DES MOINES — Hours before President Donald Trump took the stage at a campaign rally here Thursday night, hundreds of people, including dozens of pre-credentialed journalists, were locked out. The fire marshal had declared the 7,000-plus venue at capacity.
Near the locked press entrance, one woman pressed her face and pounded her fists on the glass door, begging cops inside or journalists outside to get her in.
“I came all the way from Colombia,” she said, in a thick accent.
Trump’s rally at Drake University was only the beginning of the campaign’s show of force that will swarm Iowa this pre-caucus weekend. His supporters transformed the campus, usually dotted with the blue-and-white school colors, into a deep-red MAGAville for the night.
“It’s a little hot in this room! This room wasn’t designed for this many people,” Trump told the crowd inside Drake’s Knapp Center.
And Democrats better take notice.
The evening hinted about just what they’re up against: Democratic primary competitors crow about filling a room with 700; Trump draws 7,000. Sen. Bernie Sanders topped the Democratic primary field in fundraising last quarter with a $34.5 million haul, but Trump easily raised $46 million. While about a dozen candidates battle it out for the future of the Democratic Party, the GOP knows exactly where it’s going: wherever Trump says.
“All I have to do is say, ‘Uh, hello, Iowa. You have no choice but to vote for me.‘”
“Look, you know, I could make this speech really short. All I have to do is say, ‘Uh, hello, Iowa. You have no choice but to vote for me. Otherwise, everything you have loved in your entire life will be gone. Goodbye, Iowa. Have a good time,’” Trump said on stage “Instead, I work my ass off up here.”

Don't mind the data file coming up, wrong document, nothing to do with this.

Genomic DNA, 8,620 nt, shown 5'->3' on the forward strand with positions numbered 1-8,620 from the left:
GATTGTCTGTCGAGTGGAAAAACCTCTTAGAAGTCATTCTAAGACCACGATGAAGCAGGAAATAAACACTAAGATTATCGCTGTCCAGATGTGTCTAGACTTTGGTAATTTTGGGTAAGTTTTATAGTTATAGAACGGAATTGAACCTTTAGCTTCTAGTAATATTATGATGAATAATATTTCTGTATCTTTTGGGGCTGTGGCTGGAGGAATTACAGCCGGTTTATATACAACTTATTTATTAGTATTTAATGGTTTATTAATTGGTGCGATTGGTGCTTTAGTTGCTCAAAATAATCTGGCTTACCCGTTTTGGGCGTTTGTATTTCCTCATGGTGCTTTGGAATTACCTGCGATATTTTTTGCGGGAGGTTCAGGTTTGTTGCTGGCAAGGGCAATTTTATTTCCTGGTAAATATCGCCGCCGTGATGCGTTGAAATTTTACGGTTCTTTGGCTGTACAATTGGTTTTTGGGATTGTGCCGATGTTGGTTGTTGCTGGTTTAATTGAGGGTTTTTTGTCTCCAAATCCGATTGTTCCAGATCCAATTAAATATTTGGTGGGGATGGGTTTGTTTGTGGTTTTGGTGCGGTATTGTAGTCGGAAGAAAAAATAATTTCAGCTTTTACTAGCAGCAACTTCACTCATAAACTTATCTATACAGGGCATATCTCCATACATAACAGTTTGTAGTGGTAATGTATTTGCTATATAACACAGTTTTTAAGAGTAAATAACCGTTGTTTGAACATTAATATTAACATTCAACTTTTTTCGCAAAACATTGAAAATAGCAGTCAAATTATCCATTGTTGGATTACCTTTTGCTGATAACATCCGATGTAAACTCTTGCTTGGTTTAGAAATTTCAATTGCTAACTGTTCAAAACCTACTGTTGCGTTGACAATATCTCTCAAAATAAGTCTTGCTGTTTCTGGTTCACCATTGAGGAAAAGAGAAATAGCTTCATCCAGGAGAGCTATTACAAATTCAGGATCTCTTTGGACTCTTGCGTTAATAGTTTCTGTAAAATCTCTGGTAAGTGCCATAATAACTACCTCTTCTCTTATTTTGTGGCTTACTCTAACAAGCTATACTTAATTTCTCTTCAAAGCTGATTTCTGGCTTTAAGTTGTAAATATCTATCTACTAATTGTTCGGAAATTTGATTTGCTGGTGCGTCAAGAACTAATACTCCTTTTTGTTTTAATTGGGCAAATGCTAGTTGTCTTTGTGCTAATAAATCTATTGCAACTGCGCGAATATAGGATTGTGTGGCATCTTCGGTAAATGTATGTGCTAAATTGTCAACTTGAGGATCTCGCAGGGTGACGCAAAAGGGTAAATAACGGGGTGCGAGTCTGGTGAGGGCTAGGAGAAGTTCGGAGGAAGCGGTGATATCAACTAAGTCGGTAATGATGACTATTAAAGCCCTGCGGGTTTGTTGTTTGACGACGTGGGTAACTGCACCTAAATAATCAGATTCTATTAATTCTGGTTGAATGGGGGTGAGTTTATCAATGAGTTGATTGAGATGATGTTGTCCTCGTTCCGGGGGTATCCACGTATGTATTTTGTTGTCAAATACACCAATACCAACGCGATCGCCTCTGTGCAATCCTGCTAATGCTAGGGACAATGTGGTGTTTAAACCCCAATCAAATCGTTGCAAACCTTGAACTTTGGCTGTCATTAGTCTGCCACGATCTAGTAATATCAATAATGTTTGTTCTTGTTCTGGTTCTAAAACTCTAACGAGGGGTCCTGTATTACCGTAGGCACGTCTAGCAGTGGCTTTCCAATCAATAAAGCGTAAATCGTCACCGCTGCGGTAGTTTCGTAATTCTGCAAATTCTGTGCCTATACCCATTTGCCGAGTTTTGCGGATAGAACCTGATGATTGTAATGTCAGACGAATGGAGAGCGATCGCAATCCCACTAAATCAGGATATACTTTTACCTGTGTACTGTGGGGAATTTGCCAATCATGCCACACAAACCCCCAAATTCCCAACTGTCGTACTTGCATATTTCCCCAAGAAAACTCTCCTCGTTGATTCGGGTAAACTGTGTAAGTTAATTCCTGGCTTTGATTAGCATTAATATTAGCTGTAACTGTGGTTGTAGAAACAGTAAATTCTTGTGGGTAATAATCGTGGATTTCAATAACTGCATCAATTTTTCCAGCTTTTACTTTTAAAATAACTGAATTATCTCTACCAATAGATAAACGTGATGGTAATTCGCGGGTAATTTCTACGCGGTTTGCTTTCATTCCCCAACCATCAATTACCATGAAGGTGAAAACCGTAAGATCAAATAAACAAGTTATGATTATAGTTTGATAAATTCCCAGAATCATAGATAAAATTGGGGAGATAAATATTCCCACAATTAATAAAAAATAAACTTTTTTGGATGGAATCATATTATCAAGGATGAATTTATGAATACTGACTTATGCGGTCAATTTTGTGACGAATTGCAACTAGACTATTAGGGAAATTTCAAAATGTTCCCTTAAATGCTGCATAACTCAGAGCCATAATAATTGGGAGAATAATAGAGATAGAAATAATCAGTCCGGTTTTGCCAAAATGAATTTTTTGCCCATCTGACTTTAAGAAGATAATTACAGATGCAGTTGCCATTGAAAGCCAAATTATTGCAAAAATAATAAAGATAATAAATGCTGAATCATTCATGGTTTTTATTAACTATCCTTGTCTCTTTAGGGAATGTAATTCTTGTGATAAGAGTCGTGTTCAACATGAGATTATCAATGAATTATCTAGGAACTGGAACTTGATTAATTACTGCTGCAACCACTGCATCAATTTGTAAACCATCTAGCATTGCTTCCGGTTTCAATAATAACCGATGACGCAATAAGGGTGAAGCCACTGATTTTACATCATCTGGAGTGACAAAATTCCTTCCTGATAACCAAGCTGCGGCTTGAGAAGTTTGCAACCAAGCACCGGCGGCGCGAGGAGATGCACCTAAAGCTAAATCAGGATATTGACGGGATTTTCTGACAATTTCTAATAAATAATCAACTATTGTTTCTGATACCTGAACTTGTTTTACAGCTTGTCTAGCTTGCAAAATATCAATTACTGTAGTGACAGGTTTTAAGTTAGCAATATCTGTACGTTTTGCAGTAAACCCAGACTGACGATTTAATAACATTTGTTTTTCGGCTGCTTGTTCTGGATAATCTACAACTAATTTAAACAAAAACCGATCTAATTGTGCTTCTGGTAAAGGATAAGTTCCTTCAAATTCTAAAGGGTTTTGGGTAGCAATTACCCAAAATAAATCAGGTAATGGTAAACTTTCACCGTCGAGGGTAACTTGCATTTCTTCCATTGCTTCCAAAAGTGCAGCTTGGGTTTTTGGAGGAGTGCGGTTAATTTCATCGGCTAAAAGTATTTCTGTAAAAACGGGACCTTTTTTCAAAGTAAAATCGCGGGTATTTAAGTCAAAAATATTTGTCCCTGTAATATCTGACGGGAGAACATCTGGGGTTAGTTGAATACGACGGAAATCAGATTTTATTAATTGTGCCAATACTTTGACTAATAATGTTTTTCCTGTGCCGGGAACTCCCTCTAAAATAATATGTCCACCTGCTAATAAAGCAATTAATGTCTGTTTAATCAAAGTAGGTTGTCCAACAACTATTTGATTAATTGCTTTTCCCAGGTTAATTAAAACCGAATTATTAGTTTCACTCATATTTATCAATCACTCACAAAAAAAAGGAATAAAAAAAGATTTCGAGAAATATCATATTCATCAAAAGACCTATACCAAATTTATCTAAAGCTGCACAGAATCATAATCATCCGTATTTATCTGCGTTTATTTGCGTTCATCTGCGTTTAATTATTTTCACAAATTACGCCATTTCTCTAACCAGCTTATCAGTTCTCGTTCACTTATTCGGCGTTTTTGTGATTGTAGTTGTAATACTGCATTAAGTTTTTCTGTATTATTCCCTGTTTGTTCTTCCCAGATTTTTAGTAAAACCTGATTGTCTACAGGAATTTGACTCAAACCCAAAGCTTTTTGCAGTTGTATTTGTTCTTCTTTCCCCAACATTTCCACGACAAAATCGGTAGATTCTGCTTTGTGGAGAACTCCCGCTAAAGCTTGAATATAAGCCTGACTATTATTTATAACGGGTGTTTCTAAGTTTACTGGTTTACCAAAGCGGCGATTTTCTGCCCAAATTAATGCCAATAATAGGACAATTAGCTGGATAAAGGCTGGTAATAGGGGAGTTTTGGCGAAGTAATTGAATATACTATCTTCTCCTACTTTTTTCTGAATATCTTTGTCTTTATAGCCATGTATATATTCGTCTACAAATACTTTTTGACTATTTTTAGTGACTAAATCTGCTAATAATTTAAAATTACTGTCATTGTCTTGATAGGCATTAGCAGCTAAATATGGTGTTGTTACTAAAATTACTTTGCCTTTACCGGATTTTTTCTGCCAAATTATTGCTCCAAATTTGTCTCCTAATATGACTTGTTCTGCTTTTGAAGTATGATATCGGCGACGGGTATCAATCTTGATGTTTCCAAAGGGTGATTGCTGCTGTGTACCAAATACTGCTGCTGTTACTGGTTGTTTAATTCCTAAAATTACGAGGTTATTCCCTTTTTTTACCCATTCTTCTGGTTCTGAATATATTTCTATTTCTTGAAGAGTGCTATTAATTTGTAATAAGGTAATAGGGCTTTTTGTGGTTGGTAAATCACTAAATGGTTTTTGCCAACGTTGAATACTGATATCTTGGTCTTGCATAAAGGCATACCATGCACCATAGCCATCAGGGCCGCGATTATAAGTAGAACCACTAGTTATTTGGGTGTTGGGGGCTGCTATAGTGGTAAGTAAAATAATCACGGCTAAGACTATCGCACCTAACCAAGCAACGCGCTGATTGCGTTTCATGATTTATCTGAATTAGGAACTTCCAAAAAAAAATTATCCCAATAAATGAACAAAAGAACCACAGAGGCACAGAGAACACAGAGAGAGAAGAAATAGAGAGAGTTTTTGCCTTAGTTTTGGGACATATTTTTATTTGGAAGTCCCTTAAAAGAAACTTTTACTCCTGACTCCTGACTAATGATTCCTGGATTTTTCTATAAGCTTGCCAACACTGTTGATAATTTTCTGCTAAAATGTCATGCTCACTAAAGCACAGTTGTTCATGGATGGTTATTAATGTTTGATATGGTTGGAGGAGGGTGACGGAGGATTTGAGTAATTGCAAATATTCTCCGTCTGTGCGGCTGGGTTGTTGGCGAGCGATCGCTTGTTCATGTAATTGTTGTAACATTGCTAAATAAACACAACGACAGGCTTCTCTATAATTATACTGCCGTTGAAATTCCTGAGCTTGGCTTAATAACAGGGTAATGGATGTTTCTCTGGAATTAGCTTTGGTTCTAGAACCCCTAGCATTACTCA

Many would-be rally attendees left rather than stand in the freezing overnight temperatures, but a crowd of shivering supporters bundled up in freshly bought MAGA beanies and scarves and stuck it out. They ate up every word, as they watched the president speak on a Jumbotron with crackling audio.
Becky Borrett, a 66-year-old retired school teacher, didn’t mind being outside one bit. She’d traveled in from Cedar Rapids to visit her daughter and see the president. Knowing she wouldn’t get in, she donned a thick Trump 2020 beanie to cover her chemotherapy-ravaged hair and stood outside to take in the spectacle.
In addition to agreeing with the president’s stances on abortion, guns, and immigration, she said her experiences in and out of the hospital battling cancer through 10 years and four rounds of chemotherapy made her receptive to his message on health care — and skeptical of Democrats promising free care for everyone.
“I’m facing probably just months of my life left,” Borrett said. “So, I just think that when they say, ‘Health care for everyone,’ somebody’s got to pay for it. You’re not going to just have health care for everybody.”
“He wants people to be able to keep their own health care if they like it — and I do — and we worked hard all our lives for it,” she continued.
Minutes later, Trump, whose administration has a lawsuit pending until after the election that could invalidate Obamacare, made a similar pitch. Despite the fact that congressional Republicans have been trying and failing to pass their own health care bill for more than a decade, he told the crowd that if they deliver the House to the GOP, they’ll succeed.